I have included many of these activities on opening day, but I learned some new icebreakers after reading this article. I really liked the critical thinking one called "I am NOT" because it gives students an incentive to reflect on themselves and be open to their classmates. I would have this be a homework assignment so that students have more time to do it. I have also engaged my students in musical chairs - which they loved! The opening day letter is effective as well.
Superb! I love the ideas on this site. You can click on the topic that best serves your position; however, I selected the one for "personalizing the secondary classroom" and it had fantastic strategies! I cannot say enough about this site…really, it has everything you need to know to begin a great school year :)
This site has activities that can be adapted to multiple levels and grades. On the secondary level, I would use the left brain/right brain activity and the learning style inventories (but abbreviate/shorten each one). Students like to take surveys and learn about themselves, so you could use the ideas on this site to help stimulate their attention during the first week of school.
Although this article is written for the college level, it has several valid suggestions for all teachers trying to build a culture of respect and community in his/her classroom. Its eight objectives ranging from orchestrating positive first impressions to whetting students' appetites for the course's content are excellent.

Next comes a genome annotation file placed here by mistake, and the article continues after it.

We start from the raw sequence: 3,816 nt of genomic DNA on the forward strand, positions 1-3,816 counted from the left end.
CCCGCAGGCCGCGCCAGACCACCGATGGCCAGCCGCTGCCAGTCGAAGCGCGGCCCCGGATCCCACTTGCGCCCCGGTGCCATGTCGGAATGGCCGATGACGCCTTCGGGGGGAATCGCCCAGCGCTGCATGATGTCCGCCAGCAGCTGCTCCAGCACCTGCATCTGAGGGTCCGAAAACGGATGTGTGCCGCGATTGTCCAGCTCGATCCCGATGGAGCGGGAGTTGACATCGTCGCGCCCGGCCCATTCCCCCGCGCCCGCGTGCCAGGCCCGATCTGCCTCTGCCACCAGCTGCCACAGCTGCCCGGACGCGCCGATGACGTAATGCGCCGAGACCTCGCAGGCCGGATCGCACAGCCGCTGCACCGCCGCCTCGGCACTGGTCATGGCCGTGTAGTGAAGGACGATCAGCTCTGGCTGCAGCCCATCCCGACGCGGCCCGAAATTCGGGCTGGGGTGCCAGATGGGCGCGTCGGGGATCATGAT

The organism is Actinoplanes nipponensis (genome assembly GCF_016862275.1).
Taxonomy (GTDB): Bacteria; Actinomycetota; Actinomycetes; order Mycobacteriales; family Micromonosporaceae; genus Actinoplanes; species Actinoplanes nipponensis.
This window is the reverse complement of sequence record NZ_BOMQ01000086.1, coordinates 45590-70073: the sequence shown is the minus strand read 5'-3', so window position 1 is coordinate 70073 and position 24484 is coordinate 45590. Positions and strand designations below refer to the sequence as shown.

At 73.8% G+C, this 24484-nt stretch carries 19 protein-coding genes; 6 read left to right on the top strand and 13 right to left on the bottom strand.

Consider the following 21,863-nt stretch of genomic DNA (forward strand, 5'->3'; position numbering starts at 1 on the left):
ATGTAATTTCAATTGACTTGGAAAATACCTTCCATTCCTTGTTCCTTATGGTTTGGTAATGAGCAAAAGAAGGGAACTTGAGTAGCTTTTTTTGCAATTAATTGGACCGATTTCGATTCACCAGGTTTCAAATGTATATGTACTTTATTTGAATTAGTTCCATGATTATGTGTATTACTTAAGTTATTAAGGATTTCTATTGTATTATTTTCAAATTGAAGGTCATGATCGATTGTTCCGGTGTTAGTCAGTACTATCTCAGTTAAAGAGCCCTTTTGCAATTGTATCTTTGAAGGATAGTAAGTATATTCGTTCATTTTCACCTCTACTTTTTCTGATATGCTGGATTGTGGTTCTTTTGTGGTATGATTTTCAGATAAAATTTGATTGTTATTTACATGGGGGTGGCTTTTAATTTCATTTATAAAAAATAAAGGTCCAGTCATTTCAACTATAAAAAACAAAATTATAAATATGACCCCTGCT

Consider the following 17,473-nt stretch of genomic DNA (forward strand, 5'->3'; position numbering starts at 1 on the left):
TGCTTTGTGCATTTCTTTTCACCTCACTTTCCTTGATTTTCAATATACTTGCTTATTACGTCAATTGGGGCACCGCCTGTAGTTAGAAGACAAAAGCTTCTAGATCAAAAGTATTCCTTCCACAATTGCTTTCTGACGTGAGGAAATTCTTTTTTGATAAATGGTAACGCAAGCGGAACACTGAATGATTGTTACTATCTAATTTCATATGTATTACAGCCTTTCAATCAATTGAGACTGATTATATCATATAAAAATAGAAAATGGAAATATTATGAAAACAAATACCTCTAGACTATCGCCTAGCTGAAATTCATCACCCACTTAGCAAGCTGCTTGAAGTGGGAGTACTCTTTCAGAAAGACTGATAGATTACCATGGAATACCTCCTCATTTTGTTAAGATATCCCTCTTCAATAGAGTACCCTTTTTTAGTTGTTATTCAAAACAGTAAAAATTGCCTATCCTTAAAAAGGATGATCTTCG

I like the strategy of asking students questions on the first day of class. Some students may hesitate in responding, but eventually they will open up. If you set a tone of respect and show that you value all students' voices, then students will share.
If you are a veteran teacher, you are probably able to sense students' fear or lack of motivation right away on the first day. If you are a new teacher, be sure that you are sensitive to students' sense of privacy when thinking about an opening activity. The suggestions on this site are very good; choose the one that works best based on your knowledge of students and your own personality and practice.
Since most students are competitive on some level or topic, this trivia quiz is a fun way to involve even your quiet or shy student. The questions are not necessarily difficult, but they remind students that we don't notice simple things in our world. Attention to detail can be very important in life -- thus, by giving this survey, you are drawing out the students and teaching them!